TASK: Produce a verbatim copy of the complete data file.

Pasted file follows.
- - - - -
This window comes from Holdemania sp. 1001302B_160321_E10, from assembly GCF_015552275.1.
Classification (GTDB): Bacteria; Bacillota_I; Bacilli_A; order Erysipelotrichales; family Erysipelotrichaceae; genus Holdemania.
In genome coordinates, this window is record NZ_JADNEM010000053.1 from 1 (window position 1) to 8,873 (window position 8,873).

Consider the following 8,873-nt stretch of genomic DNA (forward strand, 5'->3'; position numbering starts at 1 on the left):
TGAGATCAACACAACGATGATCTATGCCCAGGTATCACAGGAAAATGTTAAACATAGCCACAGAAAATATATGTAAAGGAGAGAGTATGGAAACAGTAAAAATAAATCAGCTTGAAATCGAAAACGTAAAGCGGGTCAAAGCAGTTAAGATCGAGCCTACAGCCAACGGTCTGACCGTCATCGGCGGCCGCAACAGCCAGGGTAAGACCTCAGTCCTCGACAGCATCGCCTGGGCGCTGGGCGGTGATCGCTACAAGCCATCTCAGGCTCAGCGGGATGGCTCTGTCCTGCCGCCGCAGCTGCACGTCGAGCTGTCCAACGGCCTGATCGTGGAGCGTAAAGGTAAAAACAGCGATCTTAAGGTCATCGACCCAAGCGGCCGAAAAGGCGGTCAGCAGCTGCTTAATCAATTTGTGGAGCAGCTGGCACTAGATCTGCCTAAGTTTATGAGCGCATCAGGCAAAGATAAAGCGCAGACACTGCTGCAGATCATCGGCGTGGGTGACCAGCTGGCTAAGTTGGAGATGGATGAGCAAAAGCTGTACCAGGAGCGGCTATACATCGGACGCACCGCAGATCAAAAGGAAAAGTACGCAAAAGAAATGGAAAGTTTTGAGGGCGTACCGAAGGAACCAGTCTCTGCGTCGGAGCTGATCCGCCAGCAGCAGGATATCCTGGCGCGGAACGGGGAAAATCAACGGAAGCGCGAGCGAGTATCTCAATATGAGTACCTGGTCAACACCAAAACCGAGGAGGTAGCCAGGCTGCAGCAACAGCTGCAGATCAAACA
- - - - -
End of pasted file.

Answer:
This window comes from Holdemania sp. 1001302B_160321_E10, from assembly GCF_015552275.1.
Classification (GTDB): Bacteria; Bacillota_I; Bacilli_A; order Erysipelotrichales; family Erysipelotrichaceae; genus Holdemania.
In genome coordinates, this window is record NZ_JADNEM010000053.1 from 1 (window position 1) to 8,873 (window position 8,873).

Consider the following 8,873-nt stretch of genomic DNA (forward strand, 5'->3'; position numbering starts at 1 on the left):
TGAGATCAACACAACGATGATCTATGCCCAGGTATCACAGGAAAATGTTAAACATAGCCACAGAAAATATATGTAAAGGAGAGAGTATGGAAACAGTAAAAATAAATCAGCTTGAAATCGAAAACGTAAAGCGGGTCAAAGCAGTTAAGATCGAGCCTACAGCCAACGGTCTGACCGTCATCGGCGGCCGCAACAGCCAGGGTAAGACCTCAGTCCTCGACAGCATCGCCTGGGCGCTGGGCGGTGATCGCTACAAGCCATCTCAGGCTCAGCGGGATGGCTCTGTCCTGCCGCCGCAGCTGCACGTCGAGCTGTCCAACGGCCTGATCGTGGAGCGTAAAGGTAAAAACAGCGATCTTAAGGTCATCGACCCAAGCGGCCGAAAAGGCGGTCAGCAGCTGCTTAATCAATTTGTGGAGCAGCTGGCACTAGATCTGCCTAAGTTTATGAGCGCATCAGGCAAAGATAAAGCGCAGACACTGCTGCAGATCATCGGCGTGGGTGACCAGCTGGCTAAGTTGGAGATGGATGAGCAAAAGCTGTACCAGGAGCGGCTATACATCGGACGCACCGCAGATCAAAAGGAAAAGTACGCAAAAGAAATGGAAAGTTTTGAGGGCGTACCGAAGGAACCAGTCTCTGCGTCGGAGCTGATCCGCCAGCAGCAGGATATCCTGGCGCGGAACGGGGAAAATCAACGGAAGCGCGAGCGAGTATCTCAATATGAGTACCTGGTCAACACCAAAACCGAGGAGGTAGCCAGGCTGCAGCAACAGCTGCAGATCAAACA